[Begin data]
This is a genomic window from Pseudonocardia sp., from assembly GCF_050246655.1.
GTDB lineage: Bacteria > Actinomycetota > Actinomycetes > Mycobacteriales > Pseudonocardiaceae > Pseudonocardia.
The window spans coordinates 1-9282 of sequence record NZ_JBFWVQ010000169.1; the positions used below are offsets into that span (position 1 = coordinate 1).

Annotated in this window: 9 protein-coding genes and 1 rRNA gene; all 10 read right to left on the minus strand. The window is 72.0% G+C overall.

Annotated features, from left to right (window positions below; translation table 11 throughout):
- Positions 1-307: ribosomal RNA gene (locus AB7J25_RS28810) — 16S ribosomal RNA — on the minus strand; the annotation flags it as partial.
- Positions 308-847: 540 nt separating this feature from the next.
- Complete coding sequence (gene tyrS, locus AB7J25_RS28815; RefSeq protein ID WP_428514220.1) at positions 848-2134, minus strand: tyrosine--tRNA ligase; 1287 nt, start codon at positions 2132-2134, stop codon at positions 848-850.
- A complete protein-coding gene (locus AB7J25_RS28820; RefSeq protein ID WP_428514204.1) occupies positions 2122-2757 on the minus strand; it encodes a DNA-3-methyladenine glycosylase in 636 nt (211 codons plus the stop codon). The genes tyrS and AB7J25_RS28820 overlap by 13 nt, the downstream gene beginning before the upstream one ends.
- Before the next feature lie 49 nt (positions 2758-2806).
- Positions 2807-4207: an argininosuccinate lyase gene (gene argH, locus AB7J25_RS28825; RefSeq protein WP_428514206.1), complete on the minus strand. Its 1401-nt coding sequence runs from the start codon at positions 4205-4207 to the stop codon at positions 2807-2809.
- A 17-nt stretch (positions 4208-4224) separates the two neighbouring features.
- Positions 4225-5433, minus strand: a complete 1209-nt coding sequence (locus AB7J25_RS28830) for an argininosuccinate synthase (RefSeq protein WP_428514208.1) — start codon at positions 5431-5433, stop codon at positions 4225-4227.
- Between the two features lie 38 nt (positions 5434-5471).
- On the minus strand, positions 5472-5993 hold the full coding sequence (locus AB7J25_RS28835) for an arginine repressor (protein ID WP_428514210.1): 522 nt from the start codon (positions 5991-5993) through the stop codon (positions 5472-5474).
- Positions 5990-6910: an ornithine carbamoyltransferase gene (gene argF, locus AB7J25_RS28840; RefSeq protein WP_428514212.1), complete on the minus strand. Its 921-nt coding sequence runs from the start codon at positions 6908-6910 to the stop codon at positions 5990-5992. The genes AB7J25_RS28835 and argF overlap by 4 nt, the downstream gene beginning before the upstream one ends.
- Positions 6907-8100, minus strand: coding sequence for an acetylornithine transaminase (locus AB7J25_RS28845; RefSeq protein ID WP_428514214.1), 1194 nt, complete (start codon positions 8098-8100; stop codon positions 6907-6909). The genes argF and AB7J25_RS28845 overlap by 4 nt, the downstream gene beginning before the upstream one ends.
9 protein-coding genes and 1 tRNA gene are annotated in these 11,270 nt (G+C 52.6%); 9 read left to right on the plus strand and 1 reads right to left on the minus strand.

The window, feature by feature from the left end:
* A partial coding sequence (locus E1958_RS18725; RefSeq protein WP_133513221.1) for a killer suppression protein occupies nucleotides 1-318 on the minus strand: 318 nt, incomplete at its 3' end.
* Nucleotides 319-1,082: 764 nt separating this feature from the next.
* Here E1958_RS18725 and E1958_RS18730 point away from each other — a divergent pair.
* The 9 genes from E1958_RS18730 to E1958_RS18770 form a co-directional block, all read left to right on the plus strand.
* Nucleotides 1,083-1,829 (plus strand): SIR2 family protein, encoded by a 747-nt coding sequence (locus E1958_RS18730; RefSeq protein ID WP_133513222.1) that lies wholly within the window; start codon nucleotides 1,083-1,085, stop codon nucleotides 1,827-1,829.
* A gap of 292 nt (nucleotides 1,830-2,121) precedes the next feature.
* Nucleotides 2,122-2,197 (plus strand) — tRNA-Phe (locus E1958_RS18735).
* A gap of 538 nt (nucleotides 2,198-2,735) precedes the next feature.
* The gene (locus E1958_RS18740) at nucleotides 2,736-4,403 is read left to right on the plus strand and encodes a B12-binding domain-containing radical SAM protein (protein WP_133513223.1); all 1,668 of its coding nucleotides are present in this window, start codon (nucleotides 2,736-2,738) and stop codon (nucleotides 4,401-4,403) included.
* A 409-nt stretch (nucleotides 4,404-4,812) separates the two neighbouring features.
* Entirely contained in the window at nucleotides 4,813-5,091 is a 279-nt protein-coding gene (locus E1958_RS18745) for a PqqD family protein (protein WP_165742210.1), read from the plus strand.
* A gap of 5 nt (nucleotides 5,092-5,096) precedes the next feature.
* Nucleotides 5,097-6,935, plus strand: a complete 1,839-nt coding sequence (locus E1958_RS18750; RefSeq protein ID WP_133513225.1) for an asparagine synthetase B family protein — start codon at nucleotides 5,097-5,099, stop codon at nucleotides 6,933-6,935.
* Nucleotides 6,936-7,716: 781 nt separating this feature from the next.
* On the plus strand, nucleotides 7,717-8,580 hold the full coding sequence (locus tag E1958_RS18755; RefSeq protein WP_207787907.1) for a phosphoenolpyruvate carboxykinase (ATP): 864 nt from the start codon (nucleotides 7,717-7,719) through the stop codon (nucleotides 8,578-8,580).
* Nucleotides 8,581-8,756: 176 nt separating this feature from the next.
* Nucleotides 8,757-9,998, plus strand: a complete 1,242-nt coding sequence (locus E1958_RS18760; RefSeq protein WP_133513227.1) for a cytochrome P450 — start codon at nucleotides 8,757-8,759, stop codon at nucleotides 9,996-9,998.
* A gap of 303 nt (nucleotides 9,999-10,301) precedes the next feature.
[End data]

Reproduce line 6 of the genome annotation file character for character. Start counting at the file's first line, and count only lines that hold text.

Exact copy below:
- Positions 1-307: ribosomal RNA gene (locus AB7J25_RS28810) — 16S ribosomal RNA — on the minus strand; the annotation flags it as partial.